Saturday, 6 July 2019

Movie Review: Sexy Beast (2000)


A crime thriller with comic touches, Sexy Beast rides a wave of profanity in a patchy story of multiple dueling gangsters.

In Spain, retired British criminal Gal (Ray Winstone) is living the easy life with his wife DeeDee (Amanda Redman) and their friends, fellow-Brit couple Aitch and Jacki. After surviving an errant boulder that tumbles into his swimming pool, the out of shape but happy Gal gets a visit from notorious thug Don Logan (Ben Kingsley), who is recruiting a bank vault heist team for a job in London on behalf of mobster Teddy Bass (Ian McShane).

Gal is not interested, but the combustible Don will not take no for an answer, and over two days escalates the pressure and hurls steely insults at Gal, DeeDee, Aitch and Jacki. In the meantime, the ice cold Teddy will have the final say about Gal's fate.

An irreverent peek into the lives of thugs, Sexy Beast collects a cross section of retired and active operatives and throws them into a different kind of conflict. The script by Louis Mellis and David Scinto uses the actual heist as a secondary objective, and focuses attention instead on the personalities of men at different stages in life influencing each other. Gal and Aitch have serenely settled down to a post-work world in sunny Spain, Don is very much still engrossed in plotting the next job, and Teddy is an aging but effective master plotter.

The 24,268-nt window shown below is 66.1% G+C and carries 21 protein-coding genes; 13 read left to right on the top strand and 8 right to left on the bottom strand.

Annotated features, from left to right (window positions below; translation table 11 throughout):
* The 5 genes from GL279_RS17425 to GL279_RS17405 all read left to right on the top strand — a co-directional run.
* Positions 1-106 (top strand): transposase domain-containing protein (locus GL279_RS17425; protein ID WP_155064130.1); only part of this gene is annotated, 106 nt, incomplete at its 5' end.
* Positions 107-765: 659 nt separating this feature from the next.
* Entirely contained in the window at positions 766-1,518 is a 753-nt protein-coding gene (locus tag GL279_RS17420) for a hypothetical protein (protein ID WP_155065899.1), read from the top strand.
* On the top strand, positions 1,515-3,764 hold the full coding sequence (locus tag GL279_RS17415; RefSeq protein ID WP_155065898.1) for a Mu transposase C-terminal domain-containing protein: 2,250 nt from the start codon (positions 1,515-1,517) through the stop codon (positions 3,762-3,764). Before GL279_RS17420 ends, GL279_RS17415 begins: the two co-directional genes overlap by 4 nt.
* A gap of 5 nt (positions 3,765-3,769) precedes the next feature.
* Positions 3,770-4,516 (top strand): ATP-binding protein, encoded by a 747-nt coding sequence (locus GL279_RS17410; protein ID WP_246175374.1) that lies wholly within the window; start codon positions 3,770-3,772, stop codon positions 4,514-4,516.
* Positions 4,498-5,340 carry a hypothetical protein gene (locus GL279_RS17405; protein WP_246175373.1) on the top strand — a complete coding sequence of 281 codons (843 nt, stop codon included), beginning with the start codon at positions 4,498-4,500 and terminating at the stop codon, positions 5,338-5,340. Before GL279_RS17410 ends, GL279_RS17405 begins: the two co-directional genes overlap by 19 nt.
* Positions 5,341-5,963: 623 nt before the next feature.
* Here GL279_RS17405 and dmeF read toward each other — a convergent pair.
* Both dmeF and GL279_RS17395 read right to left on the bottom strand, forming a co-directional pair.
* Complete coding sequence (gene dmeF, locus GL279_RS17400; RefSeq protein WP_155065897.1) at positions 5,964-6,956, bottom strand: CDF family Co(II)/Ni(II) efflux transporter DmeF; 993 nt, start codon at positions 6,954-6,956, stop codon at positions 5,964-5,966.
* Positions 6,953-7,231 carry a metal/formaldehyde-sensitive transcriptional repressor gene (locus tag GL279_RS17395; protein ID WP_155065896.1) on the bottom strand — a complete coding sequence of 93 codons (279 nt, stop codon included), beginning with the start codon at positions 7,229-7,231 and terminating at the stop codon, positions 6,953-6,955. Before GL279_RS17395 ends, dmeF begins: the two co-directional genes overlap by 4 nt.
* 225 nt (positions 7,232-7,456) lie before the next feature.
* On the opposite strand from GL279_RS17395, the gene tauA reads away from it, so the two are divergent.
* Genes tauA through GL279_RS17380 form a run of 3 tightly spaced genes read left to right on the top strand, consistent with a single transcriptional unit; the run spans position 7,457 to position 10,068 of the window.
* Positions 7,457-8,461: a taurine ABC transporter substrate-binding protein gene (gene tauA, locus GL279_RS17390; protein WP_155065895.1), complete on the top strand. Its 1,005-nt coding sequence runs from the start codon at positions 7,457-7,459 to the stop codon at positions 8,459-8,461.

Don's irresistible force methods to pressure and shame Gal into coming out of retirement is the film's centrepiece. First time director Jonathan Glazer comes from the music video world and jacks up Don's level of intensity into the vivid absurd. With Don Kingsley not holding back, this recruiter is more a force of nature than a man. His persuasive communication methods consist of a never ending stream of insults, mercilessly probing his target's emotional weaknesses to achieve the desired outcome.

Don also serves as a catalyst, his re-emergence forcing secrets from Gal's past life into the open and exposing vulnerabilities that either hold ex-cons together or tear them apart.

With every second word of dialogue a profanity, Sexy Beast often slips into stylistic excess at the expense of plot coherence, and the third act starts to sketch in events with minimal explanation. Ian McShane's Teddy Bass is an intimidating presence, his piercing eyes capable of boring into any skull, but Gal is almost reduced to a side observer in his own story as the film rumbles erratically towards a conclusion.

The beasts are human and their sexy days well behind them, but they still make for colourful subjects.






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